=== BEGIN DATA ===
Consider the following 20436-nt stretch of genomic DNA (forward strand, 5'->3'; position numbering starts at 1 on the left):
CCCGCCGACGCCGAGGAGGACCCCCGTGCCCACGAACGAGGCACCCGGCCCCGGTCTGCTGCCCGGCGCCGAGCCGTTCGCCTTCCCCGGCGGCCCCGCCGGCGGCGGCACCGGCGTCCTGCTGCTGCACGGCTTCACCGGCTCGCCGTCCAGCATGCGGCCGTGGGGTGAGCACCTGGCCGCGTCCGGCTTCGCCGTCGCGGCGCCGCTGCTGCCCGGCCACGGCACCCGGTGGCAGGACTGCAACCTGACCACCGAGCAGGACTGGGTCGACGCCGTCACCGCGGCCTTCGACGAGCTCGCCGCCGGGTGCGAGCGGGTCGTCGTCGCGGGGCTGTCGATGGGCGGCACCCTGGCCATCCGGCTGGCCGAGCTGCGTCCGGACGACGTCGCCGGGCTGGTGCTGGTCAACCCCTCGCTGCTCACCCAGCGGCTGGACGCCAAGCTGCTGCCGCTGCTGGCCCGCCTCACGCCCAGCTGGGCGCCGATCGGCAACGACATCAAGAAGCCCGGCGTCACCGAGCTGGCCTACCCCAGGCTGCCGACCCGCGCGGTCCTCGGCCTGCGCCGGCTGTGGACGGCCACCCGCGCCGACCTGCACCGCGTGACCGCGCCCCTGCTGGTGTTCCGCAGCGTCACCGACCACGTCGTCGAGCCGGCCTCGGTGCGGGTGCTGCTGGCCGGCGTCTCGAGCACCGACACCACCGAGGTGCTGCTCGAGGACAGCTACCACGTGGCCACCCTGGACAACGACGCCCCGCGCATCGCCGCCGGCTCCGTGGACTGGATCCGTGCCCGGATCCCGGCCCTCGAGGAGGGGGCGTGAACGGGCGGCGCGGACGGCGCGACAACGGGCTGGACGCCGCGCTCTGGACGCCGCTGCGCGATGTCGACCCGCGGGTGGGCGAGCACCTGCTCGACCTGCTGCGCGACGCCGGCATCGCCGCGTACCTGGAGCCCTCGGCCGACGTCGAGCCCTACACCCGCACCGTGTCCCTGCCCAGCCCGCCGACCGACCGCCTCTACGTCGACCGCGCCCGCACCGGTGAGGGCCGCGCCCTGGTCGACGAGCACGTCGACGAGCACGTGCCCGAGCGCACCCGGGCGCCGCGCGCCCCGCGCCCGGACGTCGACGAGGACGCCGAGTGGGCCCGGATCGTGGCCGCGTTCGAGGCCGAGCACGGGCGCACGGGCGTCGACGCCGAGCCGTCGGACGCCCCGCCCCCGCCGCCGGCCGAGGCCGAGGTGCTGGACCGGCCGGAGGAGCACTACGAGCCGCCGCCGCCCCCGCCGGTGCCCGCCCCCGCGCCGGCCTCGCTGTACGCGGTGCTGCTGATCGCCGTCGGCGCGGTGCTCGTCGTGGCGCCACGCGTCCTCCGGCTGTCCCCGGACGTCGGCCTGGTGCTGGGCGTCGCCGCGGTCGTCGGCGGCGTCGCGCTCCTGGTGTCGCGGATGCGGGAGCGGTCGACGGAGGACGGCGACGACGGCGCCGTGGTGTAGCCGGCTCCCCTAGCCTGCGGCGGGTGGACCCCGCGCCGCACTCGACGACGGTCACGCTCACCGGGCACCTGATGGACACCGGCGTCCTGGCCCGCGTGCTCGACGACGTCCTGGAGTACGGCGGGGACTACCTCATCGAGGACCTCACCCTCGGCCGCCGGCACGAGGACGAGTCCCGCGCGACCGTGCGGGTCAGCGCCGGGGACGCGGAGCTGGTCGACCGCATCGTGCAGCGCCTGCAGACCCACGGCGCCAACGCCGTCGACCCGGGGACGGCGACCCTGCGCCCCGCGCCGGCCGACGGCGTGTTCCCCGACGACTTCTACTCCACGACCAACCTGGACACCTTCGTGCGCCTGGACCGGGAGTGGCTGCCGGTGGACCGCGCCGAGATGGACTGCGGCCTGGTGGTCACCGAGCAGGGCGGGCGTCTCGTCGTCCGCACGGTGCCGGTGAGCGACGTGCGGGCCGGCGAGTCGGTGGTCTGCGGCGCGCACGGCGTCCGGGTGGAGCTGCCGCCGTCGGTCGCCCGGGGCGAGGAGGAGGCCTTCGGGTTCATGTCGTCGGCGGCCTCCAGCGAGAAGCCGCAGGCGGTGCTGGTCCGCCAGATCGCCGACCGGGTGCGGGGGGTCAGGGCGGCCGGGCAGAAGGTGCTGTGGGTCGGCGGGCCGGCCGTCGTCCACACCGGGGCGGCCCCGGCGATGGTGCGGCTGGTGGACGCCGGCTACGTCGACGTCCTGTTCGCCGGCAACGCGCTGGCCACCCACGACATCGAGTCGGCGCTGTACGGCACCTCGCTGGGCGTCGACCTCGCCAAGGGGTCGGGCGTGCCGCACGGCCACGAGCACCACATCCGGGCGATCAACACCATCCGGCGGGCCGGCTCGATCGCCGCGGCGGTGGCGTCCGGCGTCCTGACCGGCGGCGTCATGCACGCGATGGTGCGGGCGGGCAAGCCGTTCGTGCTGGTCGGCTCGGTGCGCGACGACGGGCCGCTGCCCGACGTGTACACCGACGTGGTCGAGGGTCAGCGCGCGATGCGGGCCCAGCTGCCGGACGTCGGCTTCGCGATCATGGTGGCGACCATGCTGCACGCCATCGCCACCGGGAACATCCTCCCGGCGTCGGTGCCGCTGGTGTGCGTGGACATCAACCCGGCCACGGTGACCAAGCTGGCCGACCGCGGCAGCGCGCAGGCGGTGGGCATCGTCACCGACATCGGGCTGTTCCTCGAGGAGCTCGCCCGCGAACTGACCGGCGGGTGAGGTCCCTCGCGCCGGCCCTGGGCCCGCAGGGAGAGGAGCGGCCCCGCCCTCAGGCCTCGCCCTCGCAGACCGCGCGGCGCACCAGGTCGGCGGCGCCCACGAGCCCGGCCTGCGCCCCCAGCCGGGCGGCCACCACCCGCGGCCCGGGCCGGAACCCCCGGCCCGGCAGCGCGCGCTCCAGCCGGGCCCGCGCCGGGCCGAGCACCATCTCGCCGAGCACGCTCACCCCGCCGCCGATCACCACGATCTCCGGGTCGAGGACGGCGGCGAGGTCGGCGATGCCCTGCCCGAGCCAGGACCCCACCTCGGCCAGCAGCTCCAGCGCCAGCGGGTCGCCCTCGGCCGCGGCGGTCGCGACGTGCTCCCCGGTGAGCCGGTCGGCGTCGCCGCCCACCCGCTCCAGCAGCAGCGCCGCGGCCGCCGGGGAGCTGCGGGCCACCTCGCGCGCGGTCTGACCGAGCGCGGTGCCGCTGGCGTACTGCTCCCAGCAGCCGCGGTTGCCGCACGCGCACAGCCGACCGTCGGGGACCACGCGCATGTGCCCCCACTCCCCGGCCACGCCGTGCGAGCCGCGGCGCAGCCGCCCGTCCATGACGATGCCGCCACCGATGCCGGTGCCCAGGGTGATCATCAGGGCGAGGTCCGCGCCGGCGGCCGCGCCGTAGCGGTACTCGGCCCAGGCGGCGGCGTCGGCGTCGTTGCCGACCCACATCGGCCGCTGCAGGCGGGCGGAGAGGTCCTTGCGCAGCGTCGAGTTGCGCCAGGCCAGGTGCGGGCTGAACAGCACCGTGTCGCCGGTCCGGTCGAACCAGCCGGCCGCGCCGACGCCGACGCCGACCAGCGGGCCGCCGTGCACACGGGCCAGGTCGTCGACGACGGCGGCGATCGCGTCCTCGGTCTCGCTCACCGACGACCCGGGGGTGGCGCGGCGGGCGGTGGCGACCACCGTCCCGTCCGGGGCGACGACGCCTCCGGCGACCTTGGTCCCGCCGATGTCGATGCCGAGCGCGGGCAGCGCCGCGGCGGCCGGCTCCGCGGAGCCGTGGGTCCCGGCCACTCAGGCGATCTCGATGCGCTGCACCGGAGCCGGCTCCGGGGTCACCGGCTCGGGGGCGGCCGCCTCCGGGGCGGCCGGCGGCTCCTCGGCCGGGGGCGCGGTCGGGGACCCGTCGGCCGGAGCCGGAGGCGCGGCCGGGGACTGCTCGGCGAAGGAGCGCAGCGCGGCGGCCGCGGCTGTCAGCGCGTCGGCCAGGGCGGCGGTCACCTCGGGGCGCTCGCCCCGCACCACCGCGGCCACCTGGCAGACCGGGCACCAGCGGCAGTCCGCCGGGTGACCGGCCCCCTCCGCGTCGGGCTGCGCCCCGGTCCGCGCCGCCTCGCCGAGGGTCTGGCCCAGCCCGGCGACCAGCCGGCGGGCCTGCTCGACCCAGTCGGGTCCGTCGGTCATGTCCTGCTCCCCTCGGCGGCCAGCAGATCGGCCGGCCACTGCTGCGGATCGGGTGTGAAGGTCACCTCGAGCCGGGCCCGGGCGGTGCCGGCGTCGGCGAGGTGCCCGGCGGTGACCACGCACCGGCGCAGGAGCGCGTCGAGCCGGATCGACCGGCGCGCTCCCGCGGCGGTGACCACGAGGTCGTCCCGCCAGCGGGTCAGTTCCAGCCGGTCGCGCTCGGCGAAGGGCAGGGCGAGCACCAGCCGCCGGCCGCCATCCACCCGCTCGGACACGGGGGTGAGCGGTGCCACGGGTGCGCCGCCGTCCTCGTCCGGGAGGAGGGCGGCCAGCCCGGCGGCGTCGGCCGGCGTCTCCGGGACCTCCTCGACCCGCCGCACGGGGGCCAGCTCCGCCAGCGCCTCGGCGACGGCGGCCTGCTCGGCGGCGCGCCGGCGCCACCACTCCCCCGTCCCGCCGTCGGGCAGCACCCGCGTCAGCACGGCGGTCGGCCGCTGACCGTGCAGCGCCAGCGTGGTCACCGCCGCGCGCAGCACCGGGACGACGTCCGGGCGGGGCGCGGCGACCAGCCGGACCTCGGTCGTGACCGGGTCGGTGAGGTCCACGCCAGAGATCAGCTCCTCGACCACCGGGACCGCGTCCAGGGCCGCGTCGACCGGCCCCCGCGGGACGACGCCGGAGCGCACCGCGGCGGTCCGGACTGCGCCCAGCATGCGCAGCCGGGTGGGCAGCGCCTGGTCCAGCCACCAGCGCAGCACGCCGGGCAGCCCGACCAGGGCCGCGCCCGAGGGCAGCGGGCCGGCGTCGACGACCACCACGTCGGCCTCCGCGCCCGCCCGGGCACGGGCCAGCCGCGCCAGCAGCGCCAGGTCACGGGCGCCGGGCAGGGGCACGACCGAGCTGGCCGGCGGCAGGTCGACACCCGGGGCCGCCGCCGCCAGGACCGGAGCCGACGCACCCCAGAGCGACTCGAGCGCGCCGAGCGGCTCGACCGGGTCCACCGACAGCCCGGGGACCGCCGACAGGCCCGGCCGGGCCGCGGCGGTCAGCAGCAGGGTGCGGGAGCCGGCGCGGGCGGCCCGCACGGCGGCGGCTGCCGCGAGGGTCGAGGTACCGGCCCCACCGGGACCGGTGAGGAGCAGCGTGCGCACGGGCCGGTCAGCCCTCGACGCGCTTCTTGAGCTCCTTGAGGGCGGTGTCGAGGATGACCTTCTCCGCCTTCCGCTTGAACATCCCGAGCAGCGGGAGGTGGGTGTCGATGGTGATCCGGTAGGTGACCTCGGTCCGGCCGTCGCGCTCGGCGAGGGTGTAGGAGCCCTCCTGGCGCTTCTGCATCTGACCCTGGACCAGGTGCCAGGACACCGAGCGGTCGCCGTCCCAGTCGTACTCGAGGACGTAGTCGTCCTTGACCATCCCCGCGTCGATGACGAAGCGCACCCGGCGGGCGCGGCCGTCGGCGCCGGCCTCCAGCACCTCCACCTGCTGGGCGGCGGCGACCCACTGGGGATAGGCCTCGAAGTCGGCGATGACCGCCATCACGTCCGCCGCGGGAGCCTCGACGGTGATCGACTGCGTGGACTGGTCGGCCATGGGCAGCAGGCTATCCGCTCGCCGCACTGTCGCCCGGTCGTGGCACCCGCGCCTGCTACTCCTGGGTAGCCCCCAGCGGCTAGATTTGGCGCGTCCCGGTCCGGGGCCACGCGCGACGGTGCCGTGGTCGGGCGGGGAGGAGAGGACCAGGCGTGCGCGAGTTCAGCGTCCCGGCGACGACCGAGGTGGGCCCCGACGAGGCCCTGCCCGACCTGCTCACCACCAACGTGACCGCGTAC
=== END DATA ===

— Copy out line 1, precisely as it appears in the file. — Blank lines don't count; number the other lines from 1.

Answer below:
Consider the following 20436-nt stretch of genomic DNA (forward strand, 5'->3'; position numbering starts at 1 on the left):